It is the mechanization problem that has been one of the economic factors behind drug criminalization for the better part of a century, besides, of course, the prison-industrial complex being profitable and being a good place to warehouse psychopaths and feed into common racism and fear of crime.

Re:Why not factor in actual research? (0)

Anonymous Coward | about a year and a half ago | (#42054309)

Annoying drivers are among the most dangerous. They make everyone around them drive more recklessly.

Re:Why not factor in actual research? (2)

MozeeToby (1163751) | about a year and a half ago | (#42054373)

So, instead of developing a suite of testing tools for each new and exciting drug that hits the market (black or pharmacy) why not come up with a system that tests actual impairment? I would think a simple device that tests reaction time, decision making, and coordination would be enough to consistently identify people driving impaired by anything. Then give the same tests at the DMV with more stringent requirements each time a person renews (most places every 5 years). And yes, that would catch people impaired by non-chemical means, but I don't necessarily see that as a bad thing.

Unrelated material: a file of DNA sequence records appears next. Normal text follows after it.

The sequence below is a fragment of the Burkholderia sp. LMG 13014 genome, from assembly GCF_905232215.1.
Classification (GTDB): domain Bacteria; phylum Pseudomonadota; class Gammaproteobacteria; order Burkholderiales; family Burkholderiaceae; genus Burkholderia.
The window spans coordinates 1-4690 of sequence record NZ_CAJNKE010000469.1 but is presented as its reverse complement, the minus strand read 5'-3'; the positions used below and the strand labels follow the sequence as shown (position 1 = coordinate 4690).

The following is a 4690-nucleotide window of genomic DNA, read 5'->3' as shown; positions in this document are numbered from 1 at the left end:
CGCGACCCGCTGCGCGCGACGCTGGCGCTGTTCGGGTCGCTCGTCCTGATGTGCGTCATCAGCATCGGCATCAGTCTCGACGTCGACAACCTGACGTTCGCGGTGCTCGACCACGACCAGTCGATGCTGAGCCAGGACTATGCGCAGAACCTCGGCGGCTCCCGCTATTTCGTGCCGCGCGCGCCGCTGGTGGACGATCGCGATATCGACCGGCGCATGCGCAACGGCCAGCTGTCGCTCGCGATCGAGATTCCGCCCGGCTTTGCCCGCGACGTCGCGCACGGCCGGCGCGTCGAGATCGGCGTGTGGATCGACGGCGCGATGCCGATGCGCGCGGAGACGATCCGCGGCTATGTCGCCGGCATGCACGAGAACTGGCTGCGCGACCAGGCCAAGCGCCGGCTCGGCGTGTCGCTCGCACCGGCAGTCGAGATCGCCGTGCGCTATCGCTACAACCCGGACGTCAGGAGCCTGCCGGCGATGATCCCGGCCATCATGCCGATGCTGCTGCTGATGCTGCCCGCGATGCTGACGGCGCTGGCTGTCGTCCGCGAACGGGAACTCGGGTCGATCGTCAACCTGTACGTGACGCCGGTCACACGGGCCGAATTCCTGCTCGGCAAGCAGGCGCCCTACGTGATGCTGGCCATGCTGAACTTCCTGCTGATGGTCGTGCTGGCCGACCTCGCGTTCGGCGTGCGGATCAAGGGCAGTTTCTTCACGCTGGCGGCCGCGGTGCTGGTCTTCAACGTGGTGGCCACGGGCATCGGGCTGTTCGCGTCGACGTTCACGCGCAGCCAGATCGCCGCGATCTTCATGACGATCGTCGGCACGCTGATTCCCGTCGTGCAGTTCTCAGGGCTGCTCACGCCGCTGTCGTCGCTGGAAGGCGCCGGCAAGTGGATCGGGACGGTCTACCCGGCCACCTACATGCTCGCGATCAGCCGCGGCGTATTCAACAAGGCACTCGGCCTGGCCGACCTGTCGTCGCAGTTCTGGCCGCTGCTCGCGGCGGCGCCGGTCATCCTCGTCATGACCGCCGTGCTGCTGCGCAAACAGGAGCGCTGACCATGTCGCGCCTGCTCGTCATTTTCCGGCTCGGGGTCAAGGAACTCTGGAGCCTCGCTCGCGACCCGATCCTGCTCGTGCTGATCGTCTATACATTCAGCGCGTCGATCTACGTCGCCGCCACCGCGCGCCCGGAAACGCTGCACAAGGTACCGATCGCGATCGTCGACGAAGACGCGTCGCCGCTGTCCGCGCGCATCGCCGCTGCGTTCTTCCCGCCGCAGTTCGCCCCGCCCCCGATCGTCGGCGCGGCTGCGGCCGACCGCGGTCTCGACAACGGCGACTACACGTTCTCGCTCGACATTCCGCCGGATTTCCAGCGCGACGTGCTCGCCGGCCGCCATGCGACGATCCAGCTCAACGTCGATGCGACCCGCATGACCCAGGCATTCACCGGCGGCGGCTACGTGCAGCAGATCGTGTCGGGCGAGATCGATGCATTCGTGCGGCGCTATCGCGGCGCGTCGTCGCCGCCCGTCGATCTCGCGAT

Re:Why not factor in actual research? (1)

Hatta (162192) | about a year and a half ago | (#42054385)

Because actual data, which we've been collecting for decades contrary to the assertion of the NHTSA, doesn't support fear mongering.

Re:Why not factor in actual research? (0)

Anonymous Coward | about a year and a half ago | (#42054389)